Leaky outside spigot


  #1  
Old 06-30-04, 11:44 AM
C
Member
Thread Starter
Join Date: Apr 2003
Location: PA
Posts: 64
Upvotes: 0
Received 0 Upvotes on 0 Posts
Leaky outside spigot

I have an outside water spigot that is supposed to be of the "Frost Free" variety . My understanding is that the shutoff for this spigot is far enough inside that no water will freeze inside the spigot and it won't crack in winter. Well, at the end of SUMMER last year, this spigot started leaking. I don't know why. I took off the outer nut behind the handle, and cranked it as far closed as I could, and it still leaks.

My question is, do I have to replace the whole spigot? Is there anything I can check? It almost seems to be that somehow the valve inside is not closing properly and is allowing water to pass though. The spigot did not look maintenaceable to me.
 
  #2  
Old 06-30-04, 12:28 PM
majakdragon's Avatar
Member
Join Date: Jul 2003
Location: N.E. Arkansas
Posts: 7,475
Upvotes: 0
Received 1 Upvote on 1 Post
The washer that seals the faucet is at the very back end of the spigot where it screws into the line supplying the water to it. You will have to shut off the supply and unscrew the whole faucet and replace the washer. Even if you replace it you will have to do the same so save the money (these aren't cheap) and repair it.Good luck and post back.
 
  #3  
Old 06-30-04, 12:31 PM
Mike Swearingen's Avatar
Banned. Rule And/Or Policy Violation
Join Date: Dec 1999
Location: Northeastern NC On The Albemarle Sound
Posts: 10,701
Upvotes: 0
Received 1 Upvote on 1 Post
A "frost-free" spigot is sealed at the back of the faucet body with a rubber washer on the end of the long valve stem.
Remove the retaining cap, pull the valve stem out, and replace the washer.
Unless the faucet body itself has somehow gotten plugged up, has leaked, frozen and burst (I've had that happen), then this should fix it. Easy.
Good Luck!
Mike
 
  #4  
Old 06-30-04, 01:57 PM
C
Member
Thread Starter
Join Date: Apr 2003
Location: PA
Posts: 64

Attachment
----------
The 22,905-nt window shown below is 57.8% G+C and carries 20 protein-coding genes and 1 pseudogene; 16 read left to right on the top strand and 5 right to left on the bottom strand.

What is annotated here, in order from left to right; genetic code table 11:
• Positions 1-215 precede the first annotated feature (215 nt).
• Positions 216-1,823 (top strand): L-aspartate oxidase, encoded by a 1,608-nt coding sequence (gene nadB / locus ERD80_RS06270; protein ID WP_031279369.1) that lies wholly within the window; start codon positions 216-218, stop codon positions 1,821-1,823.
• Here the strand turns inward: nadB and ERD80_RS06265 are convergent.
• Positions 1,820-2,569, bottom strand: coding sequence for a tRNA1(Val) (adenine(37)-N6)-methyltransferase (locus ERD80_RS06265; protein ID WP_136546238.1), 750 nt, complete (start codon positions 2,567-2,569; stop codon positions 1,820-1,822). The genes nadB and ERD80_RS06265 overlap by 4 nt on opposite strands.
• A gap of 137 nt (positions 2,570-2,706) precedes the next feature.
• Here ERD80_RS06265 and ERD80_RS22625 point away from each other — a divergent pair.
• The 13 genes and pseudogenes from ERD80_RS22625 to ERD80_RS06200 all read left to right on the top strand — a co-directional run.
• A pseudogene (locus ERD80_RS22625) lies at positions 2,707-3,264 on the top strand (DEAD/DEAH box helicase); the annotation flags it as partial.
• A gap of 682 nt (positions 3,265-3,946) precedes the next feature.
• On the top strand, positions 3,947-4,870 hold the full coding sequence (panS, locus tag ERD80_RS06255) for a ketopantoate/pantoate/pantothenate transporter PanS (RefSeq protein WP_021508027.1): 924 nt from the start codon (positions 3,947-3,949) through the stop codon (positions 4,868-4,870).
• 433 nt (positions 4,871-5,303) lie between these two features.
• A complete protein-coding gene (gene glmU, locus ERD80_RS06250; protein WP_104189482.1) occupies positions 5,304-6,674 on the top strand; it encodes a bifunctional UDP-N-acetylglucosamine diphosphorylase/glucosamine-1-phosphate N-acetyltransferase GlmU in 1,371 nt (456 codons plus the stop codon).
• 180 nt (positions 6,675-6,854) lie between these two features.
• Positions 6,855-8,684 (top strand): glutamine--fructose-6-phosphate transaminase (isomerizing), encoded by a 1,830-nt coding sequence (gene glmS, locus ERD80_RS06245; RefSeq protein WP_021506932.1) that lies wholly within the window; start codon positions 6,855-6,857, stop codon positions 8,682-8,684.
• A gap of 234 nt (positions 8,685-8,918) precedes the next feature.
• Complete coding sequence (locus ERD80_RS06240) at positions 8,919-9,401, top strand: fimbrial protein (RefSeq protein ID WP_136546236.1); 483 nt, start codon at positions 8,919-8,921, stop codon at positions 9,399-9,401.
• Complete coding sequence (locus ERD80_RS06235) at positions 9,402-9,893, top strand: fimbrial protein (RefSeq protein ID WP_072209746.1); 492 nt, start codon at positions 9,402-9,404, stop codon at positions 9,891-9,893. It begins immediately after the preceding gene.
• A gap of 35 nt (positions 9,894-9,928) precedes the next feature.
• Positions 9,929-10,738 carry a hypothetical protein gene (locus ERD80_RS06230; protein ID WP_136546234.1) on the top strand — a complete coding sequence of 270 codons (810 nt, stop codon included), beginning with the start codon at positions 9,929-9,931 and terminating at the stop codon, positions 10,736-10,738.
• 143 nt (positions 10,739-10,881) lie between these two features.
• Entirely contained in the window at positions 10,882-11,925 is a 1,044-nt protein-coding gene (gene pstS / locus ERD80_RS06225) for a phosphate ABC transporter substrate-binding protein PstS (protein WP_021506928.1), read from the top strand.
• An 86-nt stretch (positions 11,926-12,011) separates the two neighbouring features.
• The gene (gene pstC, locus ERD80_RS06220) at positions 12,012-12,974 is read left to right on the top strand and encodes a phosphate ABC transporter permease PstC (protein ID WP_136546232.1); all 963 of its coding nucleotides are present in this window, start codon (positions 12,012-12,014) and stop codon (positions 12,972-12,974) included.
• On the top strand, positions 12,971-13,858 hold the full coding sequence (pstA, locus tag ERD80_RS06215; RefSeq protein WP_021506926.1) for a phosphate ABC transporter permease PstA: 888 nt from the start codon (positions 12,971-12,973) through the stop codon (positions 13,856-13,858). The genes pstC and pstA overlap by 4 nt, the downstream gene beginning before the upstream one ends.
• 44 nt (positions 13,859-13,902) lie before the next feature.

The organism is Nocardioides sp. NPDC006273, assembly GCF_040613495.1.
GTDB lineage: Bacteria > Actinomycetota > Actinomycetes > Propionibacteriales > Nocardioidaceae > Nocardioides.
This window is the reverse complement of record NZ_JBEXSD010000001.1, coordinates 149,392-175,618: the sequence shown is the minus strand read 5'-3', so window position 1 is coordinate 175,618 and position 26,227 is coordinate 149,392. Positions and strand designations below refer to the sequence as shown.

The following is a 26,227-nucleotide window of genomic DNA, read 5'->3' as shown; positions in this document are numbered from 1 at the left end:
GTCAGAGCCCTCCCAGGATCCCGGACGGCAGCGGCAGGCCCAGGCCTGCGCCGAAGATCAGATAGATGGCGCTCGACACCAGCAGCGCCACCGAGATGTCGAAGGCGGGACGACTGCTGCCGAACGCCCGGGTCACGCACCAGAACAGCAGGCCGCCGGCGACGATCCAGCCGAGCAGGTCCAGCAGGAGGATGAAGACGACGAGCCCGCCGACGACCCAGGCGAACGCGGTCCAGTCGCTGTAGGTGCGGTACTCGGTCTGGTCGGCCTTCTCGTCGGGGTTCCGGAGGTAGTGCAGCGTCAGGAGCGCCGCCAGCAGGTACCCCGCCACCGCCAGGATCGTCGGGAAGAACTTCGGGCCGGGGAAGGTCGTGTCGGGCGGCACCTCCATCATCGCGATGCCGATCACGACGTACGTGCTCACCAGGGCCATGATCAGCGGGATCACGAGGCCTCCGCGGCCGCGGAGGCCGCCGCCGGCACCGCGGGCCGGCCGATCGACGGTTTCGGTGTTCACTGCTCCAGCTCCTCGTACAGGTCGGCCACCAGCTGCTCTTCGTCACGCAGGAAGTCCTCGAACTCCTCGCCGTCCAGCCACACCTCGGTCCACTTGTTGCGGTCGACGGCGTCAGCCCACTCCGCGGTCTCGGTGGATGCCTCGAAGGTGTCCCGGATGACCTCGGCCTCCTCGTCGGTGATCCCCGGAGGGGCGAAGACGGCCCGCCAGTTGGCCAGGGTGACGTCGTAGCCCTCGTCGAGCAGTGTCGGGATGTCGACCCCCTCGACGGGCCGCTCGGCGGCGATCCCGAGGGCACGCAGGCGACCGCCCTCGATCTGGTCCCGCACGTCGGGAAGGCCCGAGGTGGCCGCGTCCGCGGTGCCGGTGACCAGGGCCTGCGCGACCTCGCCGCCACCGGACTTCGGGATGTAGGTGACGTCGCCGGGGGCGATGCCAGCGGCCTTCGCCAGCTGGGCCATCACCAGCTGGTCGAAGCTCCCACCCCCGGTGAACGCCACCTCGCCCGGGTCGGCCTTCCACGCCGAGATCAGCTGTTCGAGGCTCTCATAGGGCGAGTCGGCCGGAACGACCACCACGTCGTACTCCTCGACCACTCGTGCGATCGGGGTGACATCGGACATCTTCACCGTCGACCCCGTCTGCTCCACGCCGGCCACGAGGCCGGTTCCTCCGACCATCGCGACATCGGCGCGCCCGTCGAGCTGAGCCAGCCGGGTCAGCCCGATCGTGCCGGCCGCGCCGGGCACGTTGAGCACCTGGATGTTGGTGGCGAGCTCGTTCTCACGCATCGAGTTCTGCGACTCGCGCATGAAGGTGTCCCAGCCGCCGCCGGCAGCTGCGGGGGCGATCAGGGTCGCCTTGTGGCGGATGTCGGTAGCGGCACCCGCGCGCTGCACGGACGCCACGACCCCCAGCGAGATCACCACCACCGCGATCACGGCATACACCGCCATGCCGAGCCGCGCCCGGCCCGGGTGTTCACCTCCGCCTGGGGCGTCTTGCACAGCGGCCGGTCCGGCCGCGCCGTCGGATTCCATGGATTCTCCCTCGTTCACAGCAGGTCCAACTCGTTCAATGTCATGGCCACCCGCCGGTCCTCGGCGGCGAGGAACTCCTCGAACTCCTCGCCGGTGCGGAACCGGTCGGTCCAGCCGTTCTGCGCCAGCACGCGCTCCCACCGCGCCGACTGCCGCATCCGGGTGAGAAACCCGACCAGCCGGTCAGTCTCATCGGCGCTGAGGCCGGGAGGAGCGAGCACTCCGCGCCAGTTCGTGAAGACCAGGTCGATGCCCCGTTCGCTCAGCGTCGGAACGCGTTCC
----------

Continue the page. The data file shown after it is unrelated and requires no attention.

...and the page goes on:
Upvotes: 0
Received 0 Upvotes on 0 Posts
Once I unscrew the retaining nut (I think I had it off already) do I just pull the valve straight out with a set of vice grips? It seemed to be in there pretty good.
 
  #5  
Old 06-30-04, 03:08 PM
Mike Swearingen's Avatar
Banned. Rule And/Or Policy Violation
Join Date: Dec 1999
Location: Northeastern NC On The Albemarle Sound
Posts: 10,701
Upvotes: 0
Received 1 Upvote on 1 Post
If you unscrew the retaining cap around the stem, it should just pull out. You shouldn't need vice grips.
Mike
 
  #6  
Old 06-30-04, 08:32 PM
C
Member
Thread Starter
Join Date: Apr 2003
Location: PA
Posts: 64
Upvotes: 0
Received 0 Upvotes on 0 Posts
It pulled right out like you said. The rubber seal at the end was chewed up, causing the leak. I'm not sure what would have chewed it up. If the retaining nut is too tight, will it cause it? Anyways, I replaced it with one from a plumbing seal kit, and it seems to be ok for now.

Thanks for the help.
 
  #7  
Old 06-30-04, 08:51 PM
Mike Swearingen's Avatar
Banned. Rule And/Or Policy Violation
Join Date: Dec 1999
Location: Northeastern NC On The Albemarle Sound
Posts: 10,701
Upvotes: 0
Received 1 Upvote on 1 Post
No, the retaining nut will not chew up the washer. Go ahead and snug it up.
Over-tightening a "frost-free" is the usual reason that the washers get chewed up because water will always run out after it is actually sealed, and then most people just keep tightening the handle too tight. Don't do it, and the washer will last as it should.
Mike
 
 

Thread Tools
Search this Thread
 
Ask a Question
Question Title:
Description:
Your question will be posted in: